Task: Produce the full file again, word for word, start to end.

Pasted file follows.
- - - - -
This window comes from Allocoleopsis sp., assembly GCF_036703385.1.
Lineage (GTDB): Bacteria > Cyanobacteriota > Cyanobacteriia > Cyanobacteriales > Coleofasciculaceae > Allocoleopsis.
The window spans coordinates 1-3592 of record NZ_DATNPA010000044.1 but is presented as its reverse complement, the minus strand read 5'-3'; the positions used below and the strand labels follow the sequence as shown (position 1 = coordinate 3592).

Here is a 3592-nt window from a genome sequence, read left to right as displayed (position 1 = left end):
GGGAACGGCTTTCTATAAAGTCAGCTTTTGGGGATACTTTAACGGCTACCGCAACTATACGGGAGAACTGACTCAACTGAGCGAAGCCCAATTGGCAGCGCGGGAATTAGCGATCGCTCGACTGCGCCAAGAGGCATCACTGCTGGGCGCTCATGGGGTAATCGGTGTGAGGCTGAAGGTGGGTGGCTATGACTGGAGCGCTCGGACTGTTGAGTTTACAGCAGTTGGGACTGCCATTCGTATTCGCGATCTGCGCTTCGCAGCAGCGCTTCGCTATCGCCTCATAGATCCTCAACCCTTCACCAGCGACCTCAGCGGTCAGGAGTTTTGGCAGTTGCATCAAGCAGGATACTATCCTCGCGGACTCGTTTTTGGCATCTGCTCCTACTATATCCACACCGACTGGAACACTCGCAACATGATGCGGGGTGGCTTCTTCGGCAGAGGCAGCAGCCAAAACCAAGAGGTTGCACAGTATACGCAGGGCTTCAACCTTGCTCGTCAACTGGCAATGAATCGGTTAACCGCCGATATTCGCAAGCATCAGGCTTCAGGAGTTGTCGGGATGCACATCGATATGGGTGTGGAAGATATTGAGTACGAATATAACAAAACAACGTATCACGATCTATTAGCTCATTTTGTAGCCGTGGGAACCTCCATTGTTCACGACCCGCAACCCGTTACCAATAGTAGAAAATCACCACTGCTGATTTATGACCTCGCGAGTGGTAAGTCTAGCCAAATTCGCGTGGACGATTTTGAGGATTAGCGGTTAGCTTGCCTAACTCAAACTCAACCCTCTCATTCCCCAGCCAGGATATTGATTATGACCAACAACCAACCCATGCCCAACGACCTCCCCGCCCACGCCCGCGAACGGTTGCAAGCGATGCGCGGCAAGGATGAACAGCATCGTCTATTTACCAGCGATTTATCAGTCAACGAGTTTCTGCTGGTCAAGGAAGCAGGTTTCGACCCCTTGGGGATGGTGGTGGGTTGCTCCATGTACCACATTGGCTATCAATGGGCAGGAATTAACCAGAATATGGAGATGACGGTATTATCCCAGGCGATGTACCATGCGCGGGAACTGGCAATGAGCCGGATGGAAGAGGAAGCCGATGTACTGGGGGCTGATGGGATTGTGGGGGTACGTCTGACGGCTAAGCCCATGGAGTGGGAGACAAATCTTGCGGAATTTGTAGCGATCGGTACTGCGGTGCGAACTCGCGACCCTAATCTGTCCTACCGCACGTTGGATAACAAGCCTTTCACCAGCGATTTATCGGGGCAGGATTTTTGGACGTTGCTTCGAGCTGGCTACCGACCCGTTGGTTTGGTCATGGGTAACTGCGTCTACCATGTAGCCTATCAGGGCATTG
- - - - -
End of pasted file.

This window comes from Allocoleopsis sp., assembly GCF_036703385.1.
Lineage (GTDB): Bacteria > Cyanobacteriota > Cyanobacteriia > Cyanobacteriales > Coleofasciculaceae > Allocoleopsis.
The window spans coordinates 1-3592 of record NZ_DATNPA010000044.1 but is presented as its reverse complement, the minus strand read 5'-3'; the positions used below and the strand labels follow the sequence as shown (position 1 = coordinate 3592).

Here is a 3592-nt window from a genome sequence, read left to right as displayed (position 1 = left end):
GGGAACGGCTTTCTATAAAGTCAGCTTTTGGGGATACTTTAACGGCTACCGCAACTATACGGGAGAACTGACTCAACTGAGCGAAGCCCAATTGGCAGCGCGGGAATTAGCGATCGCTCGACTGCGCCAAGAGGCATCACTGCTGGGCGCTCATGGGGTAATCGGTGTGAGGCTGAAGGTGGGTGGCTATGACTGGAGCGCTCGGACTGTTGAGTTTACAGCAGTTGGGACTGCCATTCGTATTCGCGATCTGCGCTTCGCAGCAGCGCTTCGCTATCGCCTCATAGATCCTCAACCCTTCACCAGCGACCTCAGCGGTCAGGAGTTTTGGCAGTTGCATCAAGCAGGATACTATCCTCGCGGACTCGTTTTTGGCATCTGCTCCTACTATATCCACACCGACTGGAACACTCGCAACATGATGCGGGGTGGCTTCTTCGGCAGAGGCAGCAGCCAAAACCAAGAGGTTGCACAGTATACGCAGGGCTTCAACCTTGCTCGTCAACTGGCAATGAATCGGTTAACCGCCGATATTCGCAAGCATCAGGCTTCAGGAGTTGTCGGGATGCACATCGATATGGGTGTGGAAGATATTGAGTACGAATATAACAAAACAACGTATCACGATCTATTAGCTCATTTTGTAGCCGTGGGAACCTCCATTGTTCACGACCCGCAACCCGTTACCAATAGTAGAAAATCACCACTGCTGATTTATGACCTCGCGAGTGGTAAGTCTAGCCAAATTCGCGTGGACGATTTTGAGGATTAGCGGTTAGCTTGCCTAACTCAAACTCAACCCTCTCATTCCCCAGCCAGGATATTGATTATGACCAACAACCAACCCATGCCCAACGACCTCCCCGCCCACGCCCGCGAACGGTTGCAAGCGATGCGCGGCAAGGATGAACAGCATCGTCTATTTACCAGCGATTTATCAGTCAACGAGTTTCTGCTGGTCAAGGAAGCAGGTTTCGACCCCTTGGGGATGGTGGTGGGTTGCTCCATGTACCACATTGGCTATCAATGGGCAGGAATTAACCAGAATATGGAGATGACGGTATTATCCCAGGCGATGTACCATGCGCGGGAACTGGCAATGAGCCGGATGGAAGAGGAAGCCGATGTACTGGGGGCTGATGGGATTGTGGGGGTACGTCTGACGGCTAAGCCCATGGAGTGGGAGACAAATCTTGCGGAATTTGTAGCGATCGGTACTGCGGTGCGAACTCGCGACCCTAATCTGTCCTACCGCACGTTGGATAACAAGCCTTTCACCAGCGATTTATCGGGGCAGGATTTTTGGACGTTGCTTCGAGCTGGCTACCGACCCGTTGGTTTGGTCATGGGTAACTGCGTCTACCATGTAGCCTATCAGGGCATTG